Nearly 30 representatives from six councils in East Yorkshire have called for a government ruling on whether expansion plans at a local oil site need detailed environmental research.
In a cross-party letter, they asked Robert Jenrick, the Local Government Secretary of State, to decide whether the scheme at West Newton-A should have an environmental impact assessment (EIA).
The site operator, Rathlin Energy, wants to drill six more wells, treble the width of the site and produce oil for 20 years.
In January 2021, officials at East Riding of Yorkshire Council (ERYC) said the proposal would not need an EIA. Council planners said it would “not have the potential to have significant adverse impact on the environment”.
The signatories of the letter, members of ERYC and five parish councils, said this was “truly wrong”:
“the proposals by Rathlin Energy will in our opinion have significant impacts on both the local environment and also the wider environment.”
A planning application, announced today, for Biscathorpe in Lincolnshire did require an EIA. The operator, Egdon Resources, wants to drill a sidetrack well and produce oil for 25 years.
“180,000 tanker movements”
The West Newton-A letter, organised by ERYC councillor Jacob Birch, said there would be 20-25 heavy goods vehicle (HGV) movements every day, 24 hours a day, 365 days per year.
There would be an estimated 180,000 tanker journeys during the 20-25 year period of the development, it said:
“These HGV movements will pass through and around many rural communities, and thus continuing further on into the East Riding until they reach their final destination. These actions are clearly going to have a detrimental impact on the environment with each vehicle polluting the surrounding area.”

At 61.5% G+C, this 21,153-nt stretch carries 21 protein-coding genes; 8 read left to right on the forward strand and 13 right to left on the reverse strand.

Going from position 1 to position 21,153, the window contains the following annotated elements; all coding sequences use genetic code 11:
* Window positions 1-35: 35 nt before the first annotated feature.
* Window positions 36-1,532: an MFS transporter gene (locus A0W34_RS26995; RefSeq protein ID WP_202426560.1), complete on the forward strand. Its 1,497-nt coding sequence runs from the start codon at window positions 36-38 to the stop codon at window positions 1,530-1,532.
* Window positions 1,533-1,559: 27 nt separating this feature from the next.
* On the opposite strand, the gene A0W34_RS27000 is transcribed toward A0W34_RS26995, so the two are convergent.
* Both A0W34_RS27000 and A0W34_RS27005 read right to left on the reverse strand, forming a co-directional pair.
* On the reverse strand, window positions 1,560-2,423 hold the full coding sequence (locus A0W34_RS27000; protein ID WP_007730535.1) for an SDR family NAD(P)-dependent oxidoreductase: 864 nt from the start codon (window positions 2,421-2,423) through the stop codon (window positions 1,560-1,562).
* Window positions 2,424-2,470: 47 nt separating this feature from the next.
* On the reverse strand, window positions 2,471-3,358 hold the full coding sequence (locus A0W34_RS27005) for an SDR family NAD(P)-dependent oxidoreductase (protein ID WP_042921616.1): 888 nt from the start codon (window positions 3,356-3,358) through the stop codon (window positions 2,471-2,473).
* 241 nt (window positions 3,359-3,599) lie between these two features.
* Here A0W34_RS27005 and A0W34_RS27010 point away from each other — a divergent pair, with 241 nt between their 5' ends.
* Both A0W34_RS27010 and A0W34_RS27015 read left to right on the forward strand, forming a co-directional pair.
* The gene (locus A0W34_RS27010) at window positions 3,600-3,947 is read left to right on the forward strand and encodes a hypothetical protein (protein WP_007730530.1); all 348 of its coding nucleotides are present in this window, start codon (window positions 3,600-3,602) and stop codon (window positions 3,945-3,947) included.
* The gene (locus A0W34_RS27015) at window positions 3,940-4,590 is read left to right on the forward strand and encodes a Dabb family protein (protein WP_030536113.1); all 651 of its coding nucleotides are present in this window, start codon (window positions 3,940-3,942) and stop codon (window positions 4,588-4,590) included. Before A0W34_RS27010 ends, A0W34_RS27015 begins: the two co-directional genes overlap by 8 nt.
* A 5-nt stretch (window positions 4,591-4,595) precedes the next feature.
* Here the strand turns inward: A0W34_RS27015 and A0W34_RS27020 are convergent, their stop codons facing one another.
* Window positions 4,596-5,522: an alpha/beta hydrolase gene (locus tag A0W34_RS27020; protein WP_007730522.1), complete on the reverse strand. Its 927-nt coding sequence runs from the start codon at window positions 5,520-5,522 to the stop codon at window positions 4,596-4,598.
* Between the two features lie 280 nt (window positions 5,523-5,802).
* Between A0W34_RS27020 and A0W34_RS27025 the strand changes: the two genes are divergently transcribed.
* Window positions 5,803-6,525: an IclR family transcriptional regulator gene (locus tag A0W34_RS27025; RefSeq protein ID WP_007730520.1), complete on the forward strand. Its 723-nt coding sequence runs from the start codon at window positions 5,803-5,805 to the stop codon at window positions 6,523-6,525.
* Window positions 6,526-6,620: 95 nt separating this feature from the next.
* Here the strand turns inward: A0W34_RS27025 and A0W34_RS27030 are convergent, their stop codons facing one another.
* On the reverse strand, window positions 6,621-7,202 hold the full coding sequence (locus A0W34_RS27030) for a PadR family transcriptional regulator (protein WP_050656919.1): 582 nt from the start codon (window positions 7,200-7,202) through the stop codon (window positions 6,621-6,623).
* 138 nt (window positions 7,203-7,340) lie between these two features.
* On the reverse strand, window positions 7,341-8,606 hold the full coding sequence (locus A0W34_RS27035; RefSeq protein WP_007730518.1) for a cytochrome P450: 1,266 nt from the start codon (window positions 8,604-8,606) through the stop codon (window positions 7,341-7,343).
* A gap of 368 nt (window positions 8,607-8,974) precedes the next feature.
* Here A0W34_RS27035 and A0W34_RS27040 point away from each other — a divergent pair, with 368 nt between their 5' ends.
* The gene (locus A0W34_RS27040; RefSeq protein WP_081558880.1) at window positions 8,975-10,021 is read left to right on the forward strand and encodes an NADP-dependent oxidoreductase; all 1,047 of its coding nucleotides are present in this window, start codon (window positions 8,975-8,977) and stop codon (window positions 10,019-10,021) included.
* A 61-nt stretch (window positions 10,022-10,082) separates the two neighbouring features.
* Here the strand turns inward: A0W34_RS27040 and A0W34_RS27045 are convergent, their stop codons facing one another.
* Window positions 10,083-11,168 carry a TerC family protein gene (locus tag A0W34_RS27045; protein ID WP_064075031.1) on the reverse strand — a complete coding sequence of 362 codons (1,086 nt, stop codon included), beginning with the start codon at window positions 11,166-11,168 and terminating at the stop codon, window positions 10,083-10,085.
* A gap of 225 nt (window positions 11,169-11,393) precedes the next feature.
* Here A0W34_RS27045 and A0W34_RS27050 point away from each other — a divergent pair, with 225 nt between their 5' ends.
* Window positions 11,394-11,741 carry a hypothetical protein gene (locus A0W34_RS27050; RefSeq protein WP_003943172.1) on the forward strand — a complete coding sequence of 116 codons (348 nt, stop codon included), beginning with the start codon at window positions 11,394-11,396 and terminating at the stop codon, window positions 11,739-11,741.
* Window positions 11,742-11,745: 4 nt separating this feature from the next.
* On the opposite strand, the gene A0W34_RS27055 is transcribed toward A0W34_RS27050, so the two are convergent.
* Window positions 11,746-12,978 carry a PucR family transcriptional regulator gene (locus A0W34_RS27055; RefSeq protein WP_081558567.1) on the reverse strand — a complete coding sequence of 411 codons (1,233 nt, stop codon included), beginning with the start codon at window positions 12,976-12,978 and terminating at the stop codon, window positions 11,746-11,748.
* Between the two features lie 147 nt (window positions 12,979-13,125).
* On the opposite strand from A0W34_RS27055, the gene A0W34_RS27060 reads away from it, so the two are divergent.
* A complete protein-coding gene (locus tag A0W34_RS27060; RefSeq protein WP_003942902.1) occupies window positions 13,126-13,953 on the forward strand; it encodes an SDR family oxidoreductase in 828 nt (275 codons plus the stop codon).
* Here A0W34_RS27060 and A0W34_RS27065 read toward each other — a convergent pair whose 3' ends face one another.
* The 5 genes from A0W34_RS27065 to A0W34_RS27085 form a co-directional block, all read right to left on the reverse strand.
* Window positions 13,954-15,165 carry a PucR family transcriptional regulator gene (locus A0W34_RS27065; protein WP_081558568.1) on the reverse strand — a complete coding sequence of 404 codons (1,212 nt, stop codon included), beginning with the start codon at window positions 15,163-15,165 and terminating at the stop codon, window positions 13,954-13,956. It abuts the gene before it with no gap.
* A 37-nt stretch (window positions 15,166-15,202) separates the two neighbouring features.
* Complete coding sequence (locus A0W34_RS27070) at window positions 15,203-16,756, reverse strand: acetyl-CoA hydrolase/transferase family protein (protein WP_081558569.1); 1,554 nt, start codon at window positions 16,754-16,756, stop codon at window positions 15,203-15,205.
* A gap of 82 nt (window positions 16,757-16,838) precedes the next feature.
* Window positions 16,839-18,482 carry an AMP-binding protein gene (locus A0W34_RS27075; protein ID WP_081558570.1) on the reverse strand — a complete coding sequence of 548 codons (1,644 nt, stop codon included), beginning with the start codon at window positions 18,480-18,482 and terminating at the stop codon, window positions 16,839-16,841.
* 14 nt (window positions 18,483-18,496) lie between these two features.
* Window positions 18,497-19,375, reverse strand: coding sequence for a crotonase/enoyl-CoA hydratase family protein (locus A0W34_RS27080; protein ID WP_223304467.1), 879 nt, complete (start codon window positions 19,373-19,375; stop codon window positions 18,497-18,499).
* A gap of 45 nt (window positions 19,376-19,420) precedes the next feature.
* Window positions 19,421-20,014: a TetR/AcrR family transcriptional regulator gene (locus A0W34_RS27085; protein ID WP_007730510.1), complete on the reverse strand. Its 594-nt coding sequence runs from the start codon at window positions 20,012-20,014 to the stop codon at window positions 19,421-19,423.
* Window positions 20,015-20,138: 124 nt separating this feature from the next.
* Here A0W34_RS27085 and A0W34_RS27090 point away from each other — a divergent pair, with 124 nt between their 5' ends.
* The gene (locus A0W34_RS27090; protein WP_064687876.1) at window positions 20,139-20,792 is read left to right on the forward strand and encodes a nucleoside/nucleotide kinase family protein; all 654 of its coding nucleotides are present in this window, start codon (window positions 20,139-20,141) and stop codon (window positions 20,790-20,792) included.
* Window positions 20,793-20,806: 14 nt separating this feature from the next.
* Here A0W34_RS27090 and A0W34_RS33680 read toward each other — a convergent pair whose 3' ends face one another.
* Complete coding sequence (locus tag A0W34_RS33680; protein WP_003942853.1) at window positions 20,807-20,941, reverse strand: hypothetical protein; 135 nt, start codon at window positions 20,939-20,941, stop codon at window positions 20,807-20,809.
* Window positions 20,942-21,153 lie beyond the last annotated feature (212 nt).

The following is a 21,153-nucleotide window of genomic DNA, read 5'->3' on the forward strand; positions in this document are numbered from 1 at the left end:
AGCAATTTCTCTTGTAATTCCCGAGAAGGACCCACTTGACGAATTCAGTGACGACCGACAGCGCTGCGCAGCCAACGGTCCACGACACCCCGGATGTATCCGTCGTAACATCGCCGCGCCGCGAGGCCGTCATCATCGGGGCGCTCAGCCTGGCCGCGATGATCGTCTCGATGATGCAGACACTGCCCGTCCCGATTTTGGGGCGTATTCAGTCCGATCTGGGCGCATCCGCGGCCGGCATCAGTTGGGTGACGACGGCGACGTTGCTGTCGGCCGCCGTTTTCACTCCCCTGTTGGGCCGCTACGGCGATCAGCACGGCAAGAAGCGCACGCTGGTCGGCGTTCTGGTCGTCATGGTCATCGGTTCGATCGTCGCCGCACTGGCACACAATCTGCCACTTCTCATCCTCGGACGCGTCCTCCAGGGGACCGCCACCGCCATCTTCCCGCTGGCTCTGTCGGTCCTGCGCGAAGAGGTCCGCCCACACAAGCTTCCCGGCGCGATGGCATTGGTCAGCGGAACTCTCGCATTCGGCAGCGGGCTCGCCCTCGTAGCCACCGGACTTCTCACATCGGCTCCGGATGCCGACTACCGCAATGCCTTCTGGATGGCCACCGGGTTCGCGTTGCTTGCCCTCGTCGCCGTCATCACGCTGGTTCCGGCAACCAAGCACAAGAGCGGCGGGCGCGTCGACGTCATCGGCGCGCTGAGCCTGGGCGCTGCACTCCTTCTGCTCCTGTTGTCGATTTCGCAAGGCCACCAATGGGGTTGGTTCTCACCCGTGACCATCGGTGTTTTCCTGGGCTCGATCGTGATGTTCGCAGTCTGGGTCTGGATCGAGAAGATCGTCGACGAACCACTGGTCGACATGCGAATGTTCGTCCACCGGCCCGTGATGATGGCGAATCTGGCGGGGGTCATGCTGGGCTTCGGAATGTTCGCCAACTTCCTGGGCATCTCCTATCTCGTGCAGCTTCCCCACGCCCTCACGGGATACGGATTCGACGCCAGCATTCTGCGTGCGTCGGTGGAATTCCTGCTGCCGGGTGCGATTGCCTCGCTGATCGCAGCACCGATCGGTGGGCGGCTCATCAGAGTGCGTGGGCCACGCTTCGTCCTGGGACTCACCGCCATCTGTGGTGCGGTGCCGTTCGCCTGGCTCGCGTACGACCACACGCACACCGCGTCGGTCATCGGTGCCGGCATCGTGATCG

The only option that should be considered for transporting the oil was a pipeline, the letter said.
Last month, Cllr Birch asked the chief executive of ERYC to review the council’s EIA decision for West Newton A but his request was turned down.
The council said the issues were material planning considerations that “can be taken into consideration by the council is a planning application is subsequently submitted for consideration”.
The letter to Mr Jenrick said:
“We believe this also to be incorrect. The concerns raised are those that affect the environment. These are the very considerations and concerns that should be taken into account when issuing a screening opinion on such a proposal as this one.
“We therefore request that you issue your own screening opinion in the hope that you see that the proposals by Rathlin Energy do constitute an EIA development.”
The Town and Country Planning (Environmental Impact Assessment) Regulations allow a person to ask the Secretary of State to make a screening request.
Under the regulations, the Secretary of State must usually make a screening direction three weeks from the date of receiving the request.